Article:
Demonstrators ranged from young children to octogenarians.

Author: Unknown

Source: Courtesy of Friends of Clayoquot Sound

Outside of Tofino in Clayoquot Sound, a majestic area home to 260,000 hectares of some of the last unlogged ancient temperate rainforest on Earth, hundreds of demonstrators had gathered. 

"They can't arrest us all if we all stay on the road,” they chanted in unison. “They can't arrest us all…” 

It was Aug. 9, 1993, and the protesters had set up a blockade on a bridge crossing the Kennedy River to prevent logging trucks from entering the sound.

As blockaders, young and old, linked arms and stubbornly refused to move, workers employed by MacMillan Bloedel (MacBlo) — one of the country’s largest logging companies — began reading a fresh court injunction ordering the protesters to move. They refused. That’s when the RCMP were called. At the end of the day, more than 300 people had been arrested, including children — a searing image broadcast in living rooms around the world. By the summer’s end, nearly 900 had been put in handcuffs. Tzeporah Berman, an organizer behind the protests, was charged with 857 counts of criminal aiding and abetting. She faced six years in prison but didn’t go to jail as the charges were later dropped. 

In many ways, British Columbia was the birthplace of the modern ecological movement. The decade before had seen two successful Indigenous-led movements to protect the ancient conifers that populate Clayoquot Sound’s Meares Island and Lyell Island, also known as Athlii Gwaii, in Haida Gwaii. Other demonstrations, often on Vancouver Island’s west coast, followed. But the months-long fight to stop logging in Clayoquot Sound in the summer of 1993 was like nothing that had come before it. It remains Canada’s largest-ever act of civil disobedience.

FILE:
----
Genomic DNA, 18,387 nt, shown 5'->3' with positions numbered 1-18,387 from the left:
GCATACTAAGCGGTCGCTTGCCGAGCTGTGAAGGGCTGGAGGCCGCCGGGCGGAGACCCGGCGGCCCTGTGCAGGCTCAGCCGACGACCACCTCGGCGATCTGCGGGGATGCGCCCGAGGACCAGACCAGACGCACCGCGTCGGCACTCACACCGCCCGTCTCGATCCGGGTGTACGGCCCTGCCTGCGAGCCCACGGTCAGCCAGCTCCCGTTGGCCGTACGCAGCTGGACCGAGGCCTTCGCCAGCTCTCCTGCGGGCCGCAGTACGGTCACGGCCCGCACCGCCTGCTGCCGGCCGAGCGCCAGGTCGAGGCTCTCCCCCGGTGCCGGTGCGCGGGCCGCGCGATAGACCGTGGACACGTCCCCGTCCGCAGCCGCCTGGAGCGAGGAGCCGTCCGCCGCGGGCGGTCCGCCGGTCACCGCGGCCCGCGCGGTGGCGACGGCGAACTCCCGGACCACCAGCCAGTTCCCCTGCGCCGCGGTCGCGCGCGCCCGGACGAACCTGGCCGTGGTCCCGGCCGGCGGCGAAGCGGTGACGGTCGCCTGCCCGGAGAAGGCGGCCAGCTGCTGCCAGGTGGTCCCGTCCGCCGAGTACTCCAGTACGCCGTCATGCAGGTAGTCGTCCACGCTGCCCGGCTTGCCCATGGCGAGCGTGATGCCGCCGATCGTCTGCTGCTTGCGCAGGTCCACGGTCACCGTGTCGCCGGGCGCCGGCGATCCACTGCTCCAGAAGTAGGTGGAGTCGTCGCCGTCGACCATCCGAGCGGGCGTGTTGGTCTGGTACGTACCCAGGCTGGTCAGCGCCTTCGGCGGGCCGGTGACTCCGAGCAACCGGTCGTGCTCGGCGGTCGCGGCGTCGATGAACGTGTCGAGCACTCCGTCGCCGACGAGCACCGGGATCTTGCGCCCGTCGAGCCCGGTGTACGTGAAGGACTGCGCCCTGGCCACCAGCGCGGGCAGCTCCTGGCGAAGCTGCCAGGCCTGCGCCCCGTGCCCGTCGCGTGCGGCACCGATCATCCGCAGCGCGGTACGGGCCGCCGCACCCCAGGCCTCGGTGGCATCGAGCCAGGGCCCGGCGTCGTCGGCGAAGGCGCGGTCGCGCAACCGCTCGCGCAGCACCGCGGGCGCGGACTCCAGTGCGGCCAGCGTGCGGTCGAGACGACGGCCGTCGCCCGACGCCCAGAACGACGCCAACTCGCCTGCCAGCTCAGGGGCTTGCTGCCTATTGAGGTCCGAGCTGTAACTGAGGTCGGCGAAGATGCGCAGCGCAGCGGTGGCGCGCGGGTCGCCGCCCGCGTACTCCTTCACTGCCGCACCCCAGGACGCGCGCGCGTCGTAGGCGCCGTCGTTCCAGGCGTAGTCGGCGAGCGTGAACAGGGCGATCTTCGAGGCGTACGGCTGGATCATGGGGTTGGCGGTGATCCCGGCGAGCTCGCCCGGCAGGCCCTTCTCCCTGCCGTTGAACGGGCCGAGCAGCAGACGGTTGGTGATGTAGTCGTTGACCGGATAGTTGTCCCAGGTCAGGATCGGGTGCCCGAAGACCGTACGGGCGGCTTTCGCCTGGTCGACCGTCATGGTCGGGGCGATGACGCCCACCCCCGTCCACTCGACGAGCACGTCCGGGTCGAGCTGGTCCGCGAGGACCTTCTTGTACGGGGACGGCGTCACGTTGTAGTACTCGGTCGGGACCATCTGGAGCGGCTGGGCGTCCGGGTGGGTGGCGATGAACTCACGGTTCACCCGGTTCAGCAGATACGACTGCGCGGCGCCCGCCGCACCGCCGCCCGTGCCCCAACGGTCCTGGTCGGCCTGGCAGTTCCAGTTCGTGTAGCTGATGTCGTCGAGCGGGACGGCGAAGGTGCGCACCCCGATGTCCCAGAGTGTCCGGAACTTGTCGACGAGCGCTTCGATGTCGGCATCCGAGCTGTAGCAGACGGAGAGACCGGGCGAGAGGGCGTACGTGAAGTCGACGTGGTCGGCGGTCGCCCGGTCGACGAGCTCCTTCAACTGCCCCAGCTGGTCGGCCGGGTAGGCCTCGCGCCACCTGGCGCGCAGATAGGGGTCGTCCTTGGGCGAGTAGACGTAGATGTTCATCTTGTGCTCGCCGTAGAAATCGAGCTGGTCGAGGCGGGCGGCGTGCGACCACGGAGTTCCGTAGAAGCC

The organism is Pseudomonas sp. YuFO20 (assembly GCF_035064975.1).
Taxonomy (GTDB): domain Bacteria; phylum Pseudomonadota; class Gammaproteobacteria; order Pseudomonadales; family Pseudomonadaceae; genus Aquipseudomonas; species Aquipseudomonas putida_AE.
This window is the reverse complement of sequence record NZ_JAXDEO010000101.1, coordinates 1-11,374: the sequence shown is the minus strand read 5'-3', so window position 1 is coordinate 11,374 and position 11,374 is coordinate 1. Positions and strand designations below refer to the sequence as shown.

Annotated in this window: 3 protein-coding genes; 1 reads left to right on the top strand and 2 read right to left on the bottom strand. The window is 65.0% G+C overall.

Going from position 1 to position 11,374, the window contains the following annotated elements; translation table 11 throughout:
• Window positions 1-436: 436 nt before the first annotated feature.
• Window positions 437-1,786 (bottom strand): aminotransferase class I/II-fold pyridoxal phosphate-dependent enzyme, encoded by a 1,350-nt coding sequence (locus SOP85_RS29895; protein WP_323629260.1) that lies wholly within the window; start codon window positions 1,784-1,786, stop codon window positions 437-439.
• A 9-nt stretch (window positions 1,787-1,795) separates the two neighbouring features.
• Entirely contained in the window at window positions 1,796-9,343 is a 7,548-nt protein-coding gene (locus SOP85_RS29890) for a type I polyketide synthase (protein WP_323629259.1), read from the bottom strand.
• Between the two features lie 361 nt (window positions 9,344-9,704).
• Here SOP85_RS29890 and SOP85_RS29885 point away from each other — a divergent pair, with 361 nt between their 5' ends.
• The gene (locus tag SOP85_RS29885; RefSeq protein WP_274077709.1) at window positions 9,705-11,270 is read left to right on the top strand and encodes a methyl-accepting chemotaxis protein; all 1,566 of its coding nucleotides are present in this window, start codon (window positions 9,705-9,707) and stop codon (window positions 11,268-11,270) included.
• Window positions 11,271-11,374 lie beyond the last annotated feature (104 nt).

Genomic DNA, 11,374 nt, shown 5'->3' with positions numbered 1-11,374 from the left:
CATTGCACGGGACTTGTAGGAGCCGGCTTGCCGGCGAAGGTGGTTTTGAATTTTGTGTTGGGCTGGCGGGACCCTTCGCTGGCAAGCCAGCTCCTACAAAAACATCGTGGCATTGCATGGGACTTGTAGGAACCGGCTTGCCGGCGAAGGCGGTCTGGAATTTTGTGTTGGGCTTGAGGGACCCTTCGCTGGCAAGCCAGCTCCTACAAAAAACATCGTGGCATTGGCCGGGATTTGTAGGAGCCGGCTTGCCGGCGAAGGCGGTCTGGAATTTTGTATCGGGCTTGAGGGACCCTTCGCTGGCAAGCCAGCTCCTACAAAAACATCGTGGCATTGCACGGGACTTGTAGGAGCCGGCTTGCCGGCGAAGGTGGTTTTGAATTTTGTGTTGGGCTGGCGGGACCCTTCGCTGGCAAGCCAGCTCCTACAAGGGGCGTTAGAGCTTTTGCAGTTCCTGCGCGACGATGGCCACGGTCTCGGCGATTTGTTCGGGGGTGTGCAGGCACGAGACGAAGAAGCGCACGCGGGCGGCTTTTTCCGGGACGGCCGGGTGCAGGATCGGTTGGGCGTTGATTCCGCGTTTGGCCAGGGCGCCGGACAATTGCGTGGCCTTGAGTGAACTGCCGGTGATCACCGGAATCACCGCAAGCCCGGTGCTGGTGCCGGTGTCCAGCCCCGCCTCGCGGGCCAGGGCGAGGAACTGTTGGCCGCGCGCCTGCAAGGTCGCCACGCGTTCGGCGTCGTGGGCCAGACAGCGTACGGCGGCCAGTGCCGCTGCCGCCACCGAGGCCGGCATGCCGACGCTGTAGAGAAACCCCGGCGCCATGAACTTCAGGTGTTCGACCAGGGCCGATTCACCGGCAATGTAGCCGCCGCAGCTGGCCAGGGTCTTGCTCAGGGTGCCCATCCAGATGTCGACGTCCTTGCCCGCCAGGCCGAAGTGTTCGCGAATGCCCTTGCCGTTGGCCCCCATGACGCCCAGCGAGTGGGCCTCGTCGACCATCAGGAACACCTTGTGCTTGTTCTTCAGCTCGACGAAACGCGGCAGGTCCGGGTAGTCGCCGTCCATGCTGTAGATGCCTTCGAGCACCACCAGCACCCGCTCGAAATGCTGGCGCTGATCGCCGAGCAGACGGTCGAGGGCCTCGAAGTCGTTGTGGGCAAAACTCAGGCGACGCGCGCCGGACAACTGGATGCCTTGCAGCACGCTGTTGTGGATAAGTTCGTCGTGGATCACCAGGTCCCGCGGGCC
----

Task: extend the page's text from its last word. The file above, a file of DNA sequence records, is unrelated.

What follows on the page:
The B.C. government lit the match for the summer protests earlier that spring. On April 13, Premier Mike Harcourt announced that nearly two-thirds of Clayoquot Sound would be open to industrial logging. However, a portion could only be logged in a “limited” manner. The other third would be protected, more than before but a far cry from what environmentalists expected. “The gloves are off,” Colleen McCrory of the Valhalla Wilderness Society told the Vancouver Sun following the decision.

That summer, an estimated 12,000 people flocked to Clayoquot Sound to join local activists in protesting the government’s decision. The demonstrations lasted for months and attracted international media attention. Celebrities like Robert F. Kennedy Jr. and the Australian rock band Midnight Oil visited to offer their solidarity, with the latter playing a concert in the forest that was broadcast around the world. Small-scale demonstrations even popped up outside Canadian embassies in places like Germany and Japan. 

The protests wound down not long after, but the fight to protect Clayoquot Sound continued. Eventually, the activists won. In 1994, the B.C. government introduced the Forest Practices Code, a set of much stricter logging regulations, as well as an independent oversight body to crack down on rule-breakers. By the end of the decade, the Nuu-chah-nulth had gained more control over their traditional territory. MacBlo transferred a large chunk of their logging license to the First Nation. Iisaak, the Nuu-chah-nulth’s newly-formed logging company, promised to stay out of unlogged valleys and embrace sustainable methods. 

Though less than 20 per cent of Clayoquot Sound is officially protected from logging, the vast majority of the area remains intact — a testament to the legacy of the War in the Woods.


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